According to Alameda County sheriff's Sgt. Ray Kelly, the investigation has taken its toll, especially as those looking into the fire heard stories of people sending farewell texts to family members as the warehouse burned.

    Families have received "messages of 'I am going to die. I love you,'" Kelly said, "and so those have been hard."

    Thirty-two victims' families have been notified of their deaths, while three were being informed as of Wednesday afternoon. One victim needs scientific identification, officials explained.

    "We will no longer find other victims — that's huge," Kelly said.  

    On Tuesday, Oakland officials declared a local state of emergency because of the fire. The city council is scheduled to ratify the state of emergency on Thursday, which makes the city eligible for state and federal aid.

    Mayor Schaaf said Wednesday that her top priority is making the city safer and addressing issues drudged up by the fatal fire.

    "Oakland will move forward with compassion and an unwavering commitment to safety in all of its forms," Schaaf said.

    Toward that end, she has spearheaded a national fire safety task force with help from the National Fire Protection Association — three representatives of which are currently aboard a flight heading to the East Bay — and U.S. Fire Administrator Ernest Mitchell, Jr. 

    "My immediate priorities for this task force are enhanced building safety, event safety and complaint procedures," Schaaf said. "Some areas where we'll be considering new regulations include smoke alarms, carbon monoxide monitors, enhanced fire inspections, stronger emergency exit requirements, the permitting of events and the monitoring of illegal events."

    Schaaf stressed that it is essential to "clarify the responsibility of city employees to properly report any obs of dangerous living condtions and illegal events."

    However, she stressed, "We will not scapegoat city employees in the wake of this disaster."

    The city's Artist Housing and Workspace Task Force will also be reconvened and expanded, according to Schaaf, to "ensure that the arts community is fully engaged in this conversation."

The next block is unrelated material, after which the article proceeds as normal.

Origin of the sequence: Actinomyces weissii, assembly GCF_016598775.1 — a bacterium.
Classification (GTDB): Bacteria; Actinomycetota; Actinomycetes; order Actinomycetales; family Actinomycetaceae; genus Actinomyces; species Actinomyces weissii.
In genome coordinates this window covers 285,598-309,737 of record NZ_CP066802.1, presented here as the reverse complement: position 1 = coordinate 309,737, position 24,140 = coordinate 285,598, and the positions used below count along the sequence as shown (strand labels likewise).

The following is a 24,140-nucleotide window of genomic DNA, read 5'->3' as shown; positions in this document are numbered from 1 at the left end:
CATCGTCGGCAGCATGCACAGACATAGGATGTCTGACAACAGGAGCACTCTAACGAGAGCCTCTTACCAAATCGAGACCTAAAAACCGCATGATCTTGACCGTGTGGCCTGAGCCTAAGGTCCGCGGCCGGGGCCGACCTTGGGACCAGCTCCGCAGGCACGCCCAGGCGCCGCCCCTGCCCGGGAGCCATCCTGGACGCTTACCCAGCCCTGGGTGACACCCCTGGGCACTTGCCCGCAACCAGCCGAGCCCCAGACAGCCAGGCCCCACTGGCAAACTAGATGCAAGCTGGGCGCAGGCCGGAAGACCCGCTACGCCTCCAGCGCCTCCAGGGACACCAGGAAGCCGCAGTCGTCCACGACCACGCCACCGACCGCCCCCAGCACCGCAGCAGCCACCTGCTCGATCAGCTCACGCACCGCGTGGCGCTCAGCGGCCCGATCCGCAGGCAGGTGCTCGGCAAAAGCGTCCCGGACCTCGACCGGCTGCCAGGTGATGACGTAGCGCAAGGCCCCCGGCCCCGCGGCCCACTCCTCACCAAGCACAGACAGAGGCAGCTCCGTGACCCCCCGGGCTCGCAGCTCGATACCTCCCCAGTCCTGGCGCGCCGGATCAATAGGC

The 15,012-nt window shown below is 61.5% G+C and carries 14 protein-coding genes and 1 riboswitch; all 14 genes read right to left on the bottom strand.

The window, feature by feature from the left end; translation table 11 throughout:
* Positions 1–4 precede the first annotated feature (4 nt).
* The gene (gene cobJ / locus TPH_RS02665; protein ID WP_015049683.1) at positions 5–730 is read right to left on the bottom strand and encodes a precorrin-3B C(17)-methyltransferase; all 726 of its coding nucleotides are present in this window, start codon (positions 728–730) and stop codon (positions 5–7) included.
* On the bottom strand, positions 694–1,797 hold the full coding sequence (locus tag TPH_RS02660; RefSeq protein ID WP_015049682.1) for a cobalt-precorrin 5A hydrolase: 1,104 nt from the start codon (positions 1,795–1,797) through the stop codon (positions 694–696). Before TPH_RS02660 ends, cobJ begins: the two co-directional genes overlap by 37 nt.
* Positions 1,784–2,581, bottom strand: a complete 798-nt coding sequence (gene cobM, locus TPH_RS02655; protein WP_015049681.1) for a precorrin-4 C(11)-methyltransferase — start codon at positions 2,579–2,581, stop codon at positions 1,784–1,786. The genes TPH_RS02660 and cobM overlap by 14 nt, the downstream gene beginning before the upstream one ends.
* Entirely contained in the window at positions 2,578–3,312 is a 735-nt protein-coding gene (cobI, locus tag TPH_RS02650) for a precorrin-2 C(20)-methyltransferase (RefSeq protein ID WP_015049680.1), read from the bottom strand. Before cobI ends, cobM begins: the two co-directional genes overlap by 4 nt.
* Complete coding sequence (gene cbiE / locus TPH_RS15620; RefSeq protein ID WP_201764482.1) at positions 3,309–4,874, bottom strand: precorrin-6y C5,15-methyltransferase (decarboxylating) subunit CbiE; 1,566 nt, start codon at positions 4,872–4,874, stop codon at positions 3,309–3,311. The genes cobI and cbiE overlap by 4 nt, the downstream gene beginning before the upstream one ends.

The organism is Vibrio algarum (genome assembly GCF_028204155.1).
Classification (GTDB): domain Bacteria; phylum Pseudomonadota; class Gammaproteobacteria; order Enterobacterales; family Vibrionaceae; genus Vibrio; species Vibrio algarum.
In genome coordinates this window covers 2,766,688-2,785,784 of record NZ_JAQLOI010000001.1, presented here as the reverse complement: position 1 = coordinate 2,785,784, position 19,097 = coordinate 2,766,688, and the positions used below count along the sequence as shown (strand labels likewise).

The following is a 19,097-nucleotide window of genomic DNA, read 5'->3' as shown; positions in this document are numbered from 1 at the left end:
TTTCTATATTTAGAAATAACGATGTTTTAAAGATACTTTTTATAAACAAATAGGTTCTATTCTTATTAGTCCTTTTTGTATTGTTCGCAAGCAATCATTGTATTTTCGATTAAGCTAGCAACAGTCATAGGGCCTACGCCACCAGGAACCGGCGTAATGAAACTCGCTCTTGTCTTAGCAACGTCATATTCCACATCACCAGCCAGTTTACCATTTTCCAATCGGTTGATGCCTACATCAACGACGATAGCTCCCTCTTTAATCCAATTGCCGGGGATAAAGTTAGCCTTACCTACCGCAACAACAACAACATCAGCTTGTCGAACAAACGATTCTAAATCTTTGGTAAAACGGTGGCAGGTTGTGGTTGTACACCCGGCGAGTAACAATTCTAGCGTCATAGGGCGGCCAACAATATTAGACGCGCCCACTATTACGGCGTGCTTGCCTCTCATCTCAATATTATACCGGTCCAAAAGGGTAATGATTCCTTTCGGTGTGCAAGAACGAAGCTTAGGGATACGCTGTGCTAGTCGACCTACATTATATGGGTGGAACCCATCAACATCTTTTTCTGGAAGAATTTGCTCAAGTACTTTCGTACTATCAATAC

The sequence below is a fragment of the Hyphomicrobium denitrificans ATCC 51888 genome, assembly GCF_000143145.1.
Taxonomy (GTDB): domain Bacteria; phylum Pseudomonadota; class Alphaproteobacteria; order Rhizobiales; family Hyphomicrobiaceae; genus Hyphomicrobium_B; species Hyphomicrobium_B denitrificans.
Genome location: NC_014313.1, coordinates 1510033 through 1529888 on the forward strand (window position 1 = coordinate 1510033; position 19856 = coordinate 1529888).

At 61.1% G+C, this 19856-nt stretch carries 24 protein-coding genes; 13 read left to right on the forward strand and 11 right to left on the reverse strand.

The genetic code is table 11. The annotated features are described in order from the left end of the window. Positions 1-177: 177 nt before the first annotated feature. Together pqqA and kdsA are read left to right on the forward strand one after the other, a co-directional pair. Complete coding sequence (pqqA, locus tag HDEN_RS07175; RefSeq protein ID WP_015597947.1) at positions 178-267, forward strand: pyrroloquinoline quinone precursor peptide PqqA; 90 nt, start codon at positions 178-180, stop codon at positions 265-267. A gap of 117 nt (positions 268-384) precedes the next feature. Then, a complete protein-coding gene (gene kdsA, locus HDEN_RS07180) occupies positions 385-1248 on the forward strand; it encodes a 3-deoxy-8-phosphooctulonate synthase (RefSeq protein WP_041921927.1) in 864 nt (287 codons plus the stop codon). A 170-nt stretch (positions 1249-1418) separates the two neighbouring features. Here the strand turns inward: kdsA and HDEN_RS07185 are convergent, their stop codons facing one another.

Photo Credit: Provided to NBC News / Getty Images

    Oakland's so-called Ghost Ship warehouse, seen in June 2015, burned down in a fire Friday, Dec. 2, 2016, claiming 36 lives. Oakland fire captain Chris Foley (right) wipes his brow Monday, Dec. 5, as recovery efforts continued.Oakland's so-called Ghost Ship warehouse, seen in June 2015, burned down in a fire Friday, Dec. 2, 2016, claiming 36 lives. Oakland fire captain Chris Foley (right) wipes his brow Monday, Dec. 5, as recovery efforts continued.

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    [[405484125, C]]

    Sgt. Jessica Hawkins has been a police officer for 22 years. She’s served all over the country -- in rural areas, the mountains, and Washington, D.C., for the past 16 years. She told NBC Out that she was never more scared than when she came out as transgender to her work colleagues after transitioning in 2014. 

    “At one point, I wanted to turn around and go home and just call in. I was like, ‘I can’t do this, I can’t do this, I can’t.’ I was petrified,” Hawkins said.

    But as she walked into her department’s office, her peers lined the hallways to show their support for her. At the D.C. Metropolitan Police Department, Hawkins has found a niche as the head of the LGBT unit. 

    [[238427591, C]]

    “It’s definitely relaxed the tensions between the transgender community and the police department, just because now I know what it’s like to be looked at differently and to be treated differently,” she said. 

    Hawkins educates her co-workers on how to engage the LGBTQ community, advising them to ask people for their preferred pronouns and show other signs of respect. Based on civilian feedback, Hawkins feels like she’s making a difference, but she still understands “where the fear comes from” for trans citizens who are wary of persecution based on their identity. 

    “If the community doesn’t trust the police officers, any part of the community, we have a problem,” Hawkins added.



    Photo Credit: NBC Out
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    Sgt. Jessica Hawkins has served as a police officer for 22 years.Sgt. Jessica Hawkins has served as a police officer for 22 years.

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    An earthquake with a magnitude of 6.5 struck Thursday morning about 100 miles of the coast of Ferndale, in Humboldt County, California.

    There were no immediate reports of damage. The US Geological Survey originally reported the 6:50 a.m. PT quake as having a magnitude of 6.8. About 90 minutes later, the USGS reported a quake with a magnitude of 5.0 in the nearby area.

    An area police dispatcher told NBC Bay Area that she barely felt it on land, and a USGS "did you feel it" map shows light shaking was felt in Eureka and the nearby California coast.

    According to USGS responses, the quake was felt in Arcata, Fortuna and Fort Bragg with some responses as far away as San Francisco and Santa Cruz.

    A tsunami is not expected for California, Oregon, Washington state and Alaska, the National Weather Service tweeted.

    There are roughly 56 earthquakes in that range of the Richter scale each year, according to the USGS.



    Photo Credit: USGS
    This story uses functionality that may not work in our app. Click here to open the story in your web browser.

    An earthquake struck 100 miles off the coast of Ferndale, California, Thursday, December 8, 2016.An earthquake struck 100 miles off the coast of Ferndale, California, Thursday, December 8, 2016.